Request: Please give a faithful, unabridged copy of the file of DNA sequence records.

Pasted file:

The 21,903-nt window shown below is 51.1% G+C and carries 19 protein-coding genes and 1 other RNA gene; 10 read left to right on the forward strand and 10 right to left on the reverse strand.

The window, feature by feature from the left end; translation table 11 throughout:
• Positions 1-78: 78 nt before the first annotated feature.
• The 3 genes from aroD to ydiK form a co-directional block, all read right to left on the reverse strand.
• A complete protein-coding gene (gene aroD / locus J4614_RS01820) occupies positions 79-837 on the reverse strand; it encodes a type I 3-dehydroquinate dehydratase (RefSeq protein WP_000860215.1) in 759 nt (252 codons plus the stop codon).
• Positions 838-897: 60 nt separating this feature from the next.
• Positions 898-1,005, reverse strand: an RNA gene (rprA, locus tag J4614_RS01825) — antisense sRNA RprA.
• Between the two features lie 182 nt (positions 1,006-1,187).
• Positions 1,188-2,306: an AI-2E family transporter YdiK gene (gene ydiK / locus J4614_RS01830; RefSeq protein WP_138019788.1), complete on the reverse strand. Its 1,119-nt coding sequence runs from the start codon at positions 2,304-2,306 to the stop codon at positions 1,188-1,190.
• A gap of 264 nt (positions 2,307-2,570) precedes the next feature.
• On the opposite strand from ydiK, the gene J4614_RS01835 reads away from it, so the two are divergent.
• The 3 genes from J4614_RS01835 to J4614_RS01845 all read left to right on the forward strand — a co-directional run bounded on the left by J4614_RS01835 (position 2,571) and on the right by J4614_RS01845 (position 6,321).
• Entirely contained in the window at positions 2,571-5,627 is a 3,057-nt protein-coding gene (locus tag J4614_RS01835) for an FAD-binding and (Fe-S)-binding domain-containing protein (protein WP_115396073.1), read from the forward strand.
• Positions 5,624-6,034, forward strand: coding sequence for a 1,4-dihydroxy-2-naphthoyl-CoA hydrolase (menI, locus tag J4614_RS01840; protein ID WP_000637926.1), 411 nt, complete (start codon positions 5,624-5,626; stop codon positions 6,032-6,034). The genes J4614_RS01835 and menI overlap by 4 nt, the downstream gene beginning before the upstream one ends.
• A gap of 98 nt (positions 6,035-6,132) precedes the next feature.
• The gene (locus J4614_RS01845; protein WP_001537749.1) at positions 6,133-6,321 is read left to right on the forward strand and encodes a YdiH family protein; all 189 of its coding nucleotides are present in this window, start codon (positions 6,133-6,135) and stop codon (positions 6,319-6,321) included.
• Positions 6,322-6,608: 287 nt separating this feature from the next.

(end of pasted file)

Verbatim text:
The 21,903-nt window shown below is 51.1% G+C and carries 19 protein-coding genes and 1 other RNA gene; 10 read left to right on the forward strand and 10 right to left on the reverse strand.

The window, feature by feature from the left end; translation table 11 throughout:
• Positions 1-78: 78 nt before the first annotated feature.
• The 3 genes from aroD to ydiK form a co-directional block, all read right to left on the reverse strand.
• A complete protein-coding gene (gene aroD / locus J4614_RS01820) occupies positions 79-837 on the reverse strand; it encodes a type I 3-dehydroquinate dehydratase (RefSeq protein WP_000860215.1) in 759 nt (252 codons plus the stop codon).
• Positions 838-897: 60 nt separating this feature from the next.
• Positions 898-1,005, reverse strand: an RNA gene (rprA, locus tag J4614_RS01825) — antisense sRNA RprA.
• Between the two features lie 182 nt (positions 1,006-1,187).
• Positions 1,188-2,306: an AI-2E family transporter YdiK gene (gene ydiK / locus J4614_RS01830; RefSeq protein WP_138019788.1), complete on the reverse strand. Its 1,119-nt coding sequence runs from the start codon at positions 2,304-2,306 to the stop codon at positions 1,188-1,190.
• A gap of 264 nt (positions 2,307-2,570) precedes the next feature.
• On the opposite strand from ydiK, the gene J4614_RS01835 reads away from it, so the two are divergent.
• The 3 genes from J4614_RS01835 to J4614_RS01845 all read left to right on the forward strand — a co-directional run bounded on the left by J4614_RS01835 (position 2,571) and on the right by J4614_RS01845 (position 6,321).
• Entirely contained in the window at positions 2,571-5,627 is a 3,057-nt protein-coding gene (locus tag J4614_RS01835) for an FAD-binding and (Fe-S)-binding domain-containing protein (protein WP_115396073.1), read from the forward strand.
• Positions 5,624-6,034, forward strand: coding sequence for a 1,4-dihydroxy-2-naphthoyl-CoA hydrolase (menI, locus tag J4614_RS01840; protein ID WP_000637926.1), 411 nt, complete (start codon positions 5,624-5,626; stop codon positions 6,032-6,034). The genes J4614_RS01835 and menI overlap by 4 nt, the downstream gene beginning before the upstream one ends.
• A gap of 98 nt (positions 6,035-6,132) precedes the next feature.
• The gene (locus J4614_RS01845; protein WP_001537749.1) at positions 6,133-6,321 is read left to right on the forward strand and encodes a YdiH family protein; all 189 of its coding nucleotides are present in this window, start codon (positions 6,133-6,135) and stop codon (positions 6,319-6,321) included.
• Positions 6,322-6,608: 287 nt separating this feature from the next.